Chamber of Mines of South Africa
MIKE Teke crossed the rubicon in his annual address as Chamber of Mines president last year asking the rhetorical question as to whether South Africa was a preferred mining destination anymore. The answer hung in the air as a soundless ‘No’. Normally, a soother of relations, Teke hit out at the deterioration in business climate, even labelling the government’s proposed Carbon Tax “an absurdity”. The chamber has been criticised for its lame duck approach to industry conflict, but Teke bared the chamber’s teeth. Since that address in May 2015, the issues plaguing the sector have, on balance, worsened. The extent to which Teke takes this fight for the sector forward will be a must-watch moment in South Africa’s mining sector this year. Teke is also the chairman of Richards Bay Coal Terminal (RBCT) which last year unveiled a R1.34bn equipment upgrade, but which is challenged by poor coal prices. Teke is an entrepreneur in his own right with a thermal coal property in the Waterberg coalfields in Limpopo province. But his largest interest outside the chamber is the chairmanship of Masimong Group which in November bought a 51% stake in Liviero Group, a contracting firm. Teke also increased Masimong’s stake in Rolfes Holdings enabling it to buy Bragan Chemicals, a large food chemicals business.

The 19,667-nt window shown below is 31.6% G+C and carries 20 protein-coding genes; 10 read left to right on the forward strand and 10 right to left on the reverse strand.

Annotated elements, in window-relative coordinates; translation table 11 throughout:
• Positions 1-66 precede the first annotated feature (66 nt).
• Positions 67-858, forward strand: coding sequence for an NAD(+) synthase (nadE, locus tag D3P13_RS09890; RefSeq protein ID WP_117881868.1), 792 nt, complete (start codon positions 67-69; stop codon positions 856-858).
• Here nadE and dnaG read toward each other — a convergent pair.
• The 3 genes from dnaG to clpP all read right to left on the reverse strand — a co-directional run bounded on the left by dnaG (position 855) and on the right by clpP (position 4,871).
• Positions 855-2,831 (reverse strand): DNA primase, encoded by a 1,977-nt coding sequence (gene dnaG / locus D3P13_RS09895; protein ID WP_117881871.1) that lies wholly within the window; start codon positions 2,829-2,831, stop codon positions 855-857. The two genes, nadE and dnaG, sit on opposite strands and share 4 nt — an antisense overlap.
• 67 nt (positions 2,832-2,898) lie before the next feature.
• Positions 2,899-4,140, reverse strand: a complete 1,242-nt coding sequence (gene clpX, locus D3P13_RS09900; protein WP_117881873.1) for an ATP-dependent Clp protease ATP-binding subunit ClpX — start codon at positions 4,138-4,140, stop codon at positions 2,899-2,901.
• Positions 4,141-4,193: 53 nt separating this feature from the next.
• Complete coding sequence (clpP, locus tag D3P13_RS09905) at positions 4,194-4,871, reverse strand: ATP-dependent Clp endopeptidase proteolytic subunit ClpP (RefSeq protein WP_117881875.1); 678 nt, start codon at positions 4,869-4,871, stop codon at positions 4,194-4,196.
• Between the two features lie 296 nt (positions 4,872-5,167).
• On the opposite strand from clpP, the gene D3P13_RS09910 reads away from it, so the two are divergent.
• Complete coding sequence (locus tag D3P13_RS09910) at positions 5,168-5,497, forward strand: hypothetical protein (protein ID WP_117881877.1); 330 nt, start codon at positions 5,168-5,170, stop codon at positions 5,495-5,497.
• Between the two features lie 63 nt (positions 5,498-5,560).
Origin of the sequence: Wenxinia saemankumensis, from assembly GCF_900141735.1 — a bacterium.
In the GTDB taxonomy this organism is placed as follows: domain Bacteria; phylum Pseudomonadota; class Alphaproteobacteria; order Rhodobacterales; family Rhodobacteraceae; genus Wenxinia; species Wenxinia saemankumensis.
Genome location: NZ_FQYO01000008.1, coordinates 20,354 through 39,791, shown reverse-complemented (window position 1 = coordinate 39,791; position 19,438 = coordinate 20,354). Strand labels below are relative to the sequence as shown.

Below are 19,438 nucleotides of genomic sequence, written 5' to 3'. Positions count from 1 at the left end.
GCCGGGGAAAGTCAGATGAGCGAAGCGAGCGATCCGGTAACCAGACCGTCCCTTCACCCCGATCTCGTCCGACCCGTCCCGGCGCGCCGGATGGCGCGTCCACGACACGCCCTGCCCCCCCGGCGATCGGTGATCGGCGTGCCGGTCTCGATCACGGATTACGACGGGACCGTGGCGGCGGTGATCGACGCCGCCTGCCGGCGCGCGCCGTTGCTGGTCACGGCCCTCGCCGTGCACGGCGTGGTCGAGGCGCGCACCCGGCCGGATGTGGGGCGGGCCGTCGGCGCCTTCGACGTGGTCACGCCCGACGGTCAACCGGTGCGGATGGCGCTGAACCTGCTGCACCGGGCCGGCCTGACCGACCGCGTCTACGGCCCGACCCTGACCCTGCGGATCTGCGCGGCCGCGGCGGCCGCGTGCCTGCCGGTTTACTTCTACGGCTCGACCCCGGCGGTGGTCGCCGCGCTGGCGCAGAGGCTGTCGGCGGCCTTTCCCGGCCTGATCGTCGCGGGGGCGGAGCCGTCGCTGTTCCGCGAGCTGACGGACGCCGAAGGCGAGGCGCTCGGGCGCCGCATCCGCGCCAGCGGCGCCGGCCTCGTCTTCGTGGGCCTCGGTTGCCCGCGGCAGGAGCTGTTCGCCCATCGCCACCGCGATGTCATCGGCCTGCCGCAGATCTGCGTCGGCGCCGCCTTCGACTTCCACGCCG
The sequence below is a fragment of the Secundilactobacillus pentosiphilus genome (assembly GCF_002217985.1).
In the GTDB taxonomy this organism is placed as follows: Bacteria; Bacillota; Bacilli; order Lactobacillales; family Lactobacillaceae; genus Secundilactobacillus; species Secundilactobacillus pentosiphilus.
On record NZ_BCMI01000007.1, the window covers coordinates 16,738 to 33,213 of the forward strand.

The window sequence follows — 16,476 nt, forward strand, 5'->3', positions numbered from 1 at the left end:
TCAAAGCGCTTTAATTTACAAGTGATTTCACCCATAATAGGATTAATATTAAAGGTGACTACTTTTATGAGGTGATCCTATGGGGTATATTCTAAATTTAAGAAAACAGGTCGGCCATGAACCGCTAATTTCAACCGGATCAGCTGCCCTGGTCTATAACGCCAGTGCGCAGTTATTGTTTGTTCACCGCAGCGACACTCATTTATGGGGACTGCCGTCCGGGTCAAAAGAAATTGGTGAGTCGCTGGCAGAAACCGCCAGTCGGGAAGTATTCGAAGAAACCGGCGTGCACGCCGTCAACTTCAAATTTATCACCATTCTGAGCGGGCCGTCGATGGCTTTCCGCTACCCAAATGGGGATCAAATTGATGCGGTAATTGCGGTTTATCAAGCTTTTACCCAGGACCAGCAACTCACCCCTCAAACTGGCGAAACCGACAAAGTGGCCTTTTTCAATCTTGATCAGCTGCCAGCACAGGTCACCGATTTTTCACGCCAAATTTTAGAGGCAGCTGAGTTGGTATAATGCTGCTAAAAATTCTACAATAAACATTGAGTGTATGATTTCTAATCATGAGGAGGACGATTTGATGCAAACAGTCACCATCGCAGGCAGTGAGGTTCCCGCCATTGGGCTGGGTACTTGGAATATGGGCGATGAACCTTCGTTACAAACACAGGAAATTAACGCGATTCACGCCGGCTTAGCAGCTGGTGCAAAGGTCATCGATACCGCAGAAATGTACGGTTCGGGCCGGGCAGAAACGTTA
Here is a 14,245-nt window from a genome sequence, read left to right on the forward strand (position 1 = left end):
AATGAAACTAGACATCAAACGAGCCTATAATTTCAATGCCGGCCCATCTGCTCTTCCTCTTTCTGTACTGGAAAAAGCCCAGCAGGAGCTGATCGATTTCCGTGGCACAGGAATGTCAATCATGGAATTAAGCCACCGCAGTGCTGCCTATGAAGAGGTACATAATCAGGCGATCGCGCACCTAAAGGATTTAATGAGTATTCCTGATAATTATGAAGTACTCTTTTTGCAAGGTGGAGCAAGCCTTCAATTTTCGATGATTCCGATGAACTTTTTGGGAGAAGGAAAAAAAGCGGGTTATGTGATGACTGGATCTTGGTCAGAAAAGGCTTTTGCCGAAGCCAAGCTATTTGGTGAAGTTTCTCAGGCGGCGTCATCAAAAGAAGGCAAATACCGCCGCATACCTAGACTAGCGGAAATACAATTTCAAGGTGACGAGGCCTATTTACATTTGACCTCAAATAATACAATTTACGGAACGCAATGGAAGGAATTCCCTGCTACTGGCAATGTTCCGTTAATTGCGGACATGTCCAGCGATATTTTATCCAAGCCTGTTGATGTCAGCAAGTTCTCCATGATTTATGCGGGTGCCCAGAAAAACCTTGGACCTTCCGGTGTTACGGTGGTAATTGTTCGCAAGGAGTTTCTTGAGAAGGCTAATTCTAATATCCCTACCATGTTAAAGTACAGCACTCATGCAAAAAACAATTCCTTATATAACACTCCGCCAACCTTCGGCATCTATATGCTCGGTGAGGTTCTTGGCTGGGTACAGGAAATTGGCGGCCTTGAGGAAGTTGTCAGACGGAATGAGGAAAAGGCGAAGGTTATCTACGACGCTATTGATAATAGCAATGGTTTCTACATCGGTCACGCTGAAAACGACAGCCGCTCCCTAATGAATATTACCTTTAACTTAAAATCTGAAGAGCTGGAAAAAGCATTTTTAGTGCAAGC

LIFE OF MIKE
Teke says he owes his core principles of humility and respect to his grandmother who brought him up when he was orphaned. He trained as a teacher, but moved into human resources working for Impala Platinum, Bayer and Samancor. As CEO of Optimum Coal he presided over its buyout by Glencore. He holds an MBA from Unisa.
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